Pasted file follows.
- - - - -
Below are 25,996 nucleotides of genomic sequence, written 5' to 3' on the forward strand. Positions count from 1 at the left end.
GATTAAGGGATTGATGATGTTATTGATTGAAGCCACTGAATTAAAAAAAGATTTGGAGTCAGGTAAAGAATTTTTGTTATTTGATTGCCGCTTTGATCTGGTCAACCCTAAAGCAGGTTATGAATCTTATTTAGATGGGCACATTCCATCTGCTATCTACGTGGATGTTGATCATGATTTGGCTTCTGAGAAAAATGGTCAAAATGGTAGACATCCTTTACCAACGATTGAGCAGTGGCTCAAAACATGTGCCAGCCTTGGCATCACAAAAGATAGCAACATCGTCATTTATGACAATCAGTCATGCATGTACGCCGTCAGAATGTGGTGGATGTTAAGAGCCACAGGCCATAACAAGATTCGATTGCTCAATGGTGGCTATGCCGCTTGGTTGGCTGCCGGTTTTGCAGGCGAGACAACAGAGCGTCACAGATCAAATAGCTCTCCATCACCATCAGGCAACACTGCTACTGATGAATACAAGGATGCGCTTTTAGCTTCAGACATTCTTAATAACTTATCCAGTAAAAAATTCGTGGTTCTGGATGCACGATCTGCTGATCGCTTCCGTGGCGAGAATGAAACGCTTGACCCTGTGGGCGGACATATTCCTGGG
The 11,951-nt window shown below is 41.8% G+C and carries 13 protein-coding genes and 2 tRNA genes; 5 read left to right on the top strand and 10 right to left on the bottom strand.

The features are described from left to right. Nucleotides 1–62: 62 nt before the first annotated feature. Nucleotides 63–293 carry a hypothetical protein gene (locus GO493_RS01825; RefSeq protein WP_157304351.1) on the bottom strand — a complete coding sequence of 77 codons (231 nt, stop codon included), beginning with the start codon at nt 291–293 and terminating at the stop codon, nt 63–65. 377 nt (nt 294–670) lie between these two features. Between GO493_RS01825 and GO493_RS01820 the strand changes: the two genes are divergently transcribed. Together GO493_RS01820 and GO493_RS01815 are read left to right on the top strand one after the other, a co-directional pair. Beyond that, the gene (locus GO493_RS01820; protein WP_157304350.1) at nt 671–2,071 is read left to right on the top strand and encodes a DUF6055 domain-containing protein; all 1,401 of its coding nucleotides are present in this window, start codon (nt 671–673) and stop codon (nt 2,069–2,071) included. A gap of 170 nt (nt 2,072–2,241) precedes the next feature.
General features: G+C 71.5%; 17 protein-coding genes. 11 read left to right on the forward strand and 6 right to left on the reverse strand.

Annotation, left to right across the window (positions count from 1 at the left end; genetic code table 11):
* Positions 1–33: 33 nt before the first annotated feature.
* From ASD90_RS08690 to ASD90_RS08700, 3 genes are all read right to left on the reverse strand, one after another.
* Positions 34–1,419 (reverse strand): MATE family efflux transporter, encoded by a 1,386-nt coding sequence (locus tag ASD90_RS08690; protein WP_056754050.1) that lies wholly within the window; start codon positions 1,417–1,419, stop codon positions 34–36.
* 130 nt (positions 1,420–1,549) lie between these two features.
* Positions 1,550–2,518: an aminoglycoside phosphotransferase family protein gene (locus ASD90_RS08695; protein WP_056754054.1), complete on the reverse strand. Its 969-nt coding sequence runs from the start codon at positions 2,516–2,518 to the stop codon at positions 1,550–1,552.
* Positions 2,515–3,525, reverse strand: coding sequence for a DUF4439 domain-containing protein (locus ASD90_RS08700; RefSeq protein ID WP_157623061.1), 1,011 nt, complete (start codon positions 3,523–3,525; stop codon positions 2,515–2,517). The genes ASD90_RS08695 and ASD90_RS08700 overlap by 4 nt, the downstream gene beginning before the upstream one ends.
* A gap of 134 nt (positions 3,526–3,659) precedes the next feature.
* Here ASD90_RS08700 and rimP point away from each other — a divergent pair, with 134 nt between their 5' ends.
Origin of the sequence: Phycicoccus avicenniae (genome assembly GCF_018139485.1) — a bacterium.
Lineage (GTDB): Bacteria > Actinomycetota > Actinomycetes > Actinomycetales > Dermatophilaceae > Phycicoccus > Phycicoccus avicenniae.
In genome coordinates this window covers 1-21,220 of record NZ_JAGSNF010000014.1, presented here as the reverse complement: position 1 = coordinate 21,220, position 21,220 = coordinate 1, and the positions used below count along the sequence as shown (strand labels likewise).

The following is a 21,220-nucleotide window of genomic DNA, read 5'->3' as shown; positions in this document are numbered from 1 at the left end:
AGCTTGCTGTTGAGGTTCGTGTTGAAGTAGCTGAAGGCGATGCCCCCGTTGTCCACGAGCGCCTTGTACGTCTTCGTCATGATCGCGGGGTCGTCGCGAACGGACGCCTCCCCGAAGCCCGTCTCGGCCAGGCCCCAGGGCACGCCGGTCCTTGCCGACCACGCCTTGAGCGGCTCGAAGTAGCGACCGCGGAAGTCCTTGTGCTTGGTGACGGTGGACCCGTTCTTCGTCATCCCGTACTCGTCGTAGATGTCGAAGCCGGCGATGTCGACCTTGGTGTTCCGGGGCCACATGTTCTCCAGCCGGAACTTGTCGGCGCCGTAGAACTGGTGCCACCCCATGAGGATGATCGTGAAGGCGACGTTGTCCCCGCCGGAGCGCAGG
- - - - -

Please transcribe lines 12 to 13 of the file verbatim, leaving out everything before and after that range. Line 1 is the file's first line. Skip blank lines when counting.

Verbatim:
* Positions 2,515–3,525, reverse strand: coding sequence for a DUF4439 domain-containing protein (locus ASD90_RS08700; RefSeq protein ID WP_157623061.1), 1,011 nt, complete (start codon positions 3,523–3,525; stop codon positions 2,515–2,517). The genes ASD90_RS08695 and ASD90_RS08700 overlap by 4 nt, the downstream gene beginning before the upstream one ends.
* A gap of 134 nt (positions 3,526–3,659) precedes the next feature.